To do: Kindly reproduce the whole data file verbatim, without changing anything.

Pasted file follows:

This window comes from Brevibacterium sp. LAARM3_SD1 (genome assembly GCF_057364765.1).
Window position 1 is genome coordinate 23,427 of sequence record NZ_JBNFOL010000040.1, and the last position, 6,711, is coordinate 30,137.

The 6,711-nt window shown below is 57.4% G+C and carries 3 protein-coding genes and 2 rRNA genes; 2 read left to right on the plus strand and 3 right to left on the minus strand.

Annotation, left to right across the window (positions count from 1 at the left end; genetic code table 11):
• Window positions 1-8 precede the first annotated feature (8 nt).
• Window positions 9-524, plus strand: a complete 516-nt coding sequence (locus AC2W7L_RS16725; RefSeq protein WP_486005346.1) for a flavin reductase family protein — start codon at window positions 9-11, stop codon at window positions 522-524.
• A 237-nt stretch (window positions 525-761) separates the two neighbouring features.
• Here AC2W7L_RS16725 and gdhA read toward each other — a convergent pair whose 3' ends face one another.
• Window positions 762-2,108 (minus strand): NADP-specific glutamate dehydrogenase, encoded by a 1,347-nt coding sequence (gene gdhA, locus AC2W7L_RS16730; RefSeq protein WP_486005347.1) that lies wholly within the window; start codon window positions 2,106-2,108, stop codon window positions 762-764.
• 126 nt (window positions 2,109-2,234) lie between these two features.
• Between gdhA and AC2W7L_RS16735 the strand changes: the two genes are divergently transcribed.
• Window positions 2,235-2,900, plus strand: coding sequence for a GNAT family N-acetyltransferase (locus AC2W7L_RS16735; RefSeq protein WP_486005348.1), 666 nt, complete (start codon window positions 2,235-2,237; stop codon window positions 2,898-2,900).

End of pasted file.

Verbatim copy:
This window comes from Brevibacterium sp. LAARM3_SD1 (genome assembly GCF_057364765.1).
Window position 1 is genome coordinate 23,427 of sequence record NZ_JBNFOL010000040.1, and the last position, 6,711, is coordinate 30,137.

The 6,711-nt window shown below is 57.4% G+C and carries 3 protein-coding genes and 2 rRNA genes; 2 read left to right on the plus strand and 3 right to left on the minus strand.

Annotation, left to right across the window (positions count from 1 at the left end; genetic code table 11):
• Window positions 1-8 precede the first annotated feature (8 nt).
• Window positions 9-524, plus strand: a complete 516-nt coding sequence (locus AC2W7L_RS16725; RefSeq protein WP_486005346.1) for a flavin reductase family protein — start codon at window positions 9-11, stop codon at window positions 522-524.
• A 237-nt stretch (window positions 525-761) separates the two neighbouring features.
• Here AC2W7L_RS16725 and gdhA read toward each other — a convergent pair whose 3' ends face one another.
• Window positions 762-2,108 (minus strand): NADP-specific glutamate dehydrogenase, encoded by a 1,347-nt coding sequence (gene gdhA, locus AC2W7L_RS16730; RefSeq protein WP_486005347.1) that lies wholly within the window; start codon window positions 2,106-2,108, stop codon window positions 762-764.
• 126 nt (window positions 2,109-2,234) lie between these two features.
• Between gdhA and AC2W7L_RS16735 the strand changes: the two genes are divergently transcribed.
• Window positions 2,235-2,900, plus strand: coding sequence for a GNAT family N-acetyltransferase (locus AC2W7L_RS16735; RefSeq protein WP_486005348.1), 666 nt, complete (start codon window positions 2,235-2,237; stop codon window positions 2,898-2,900).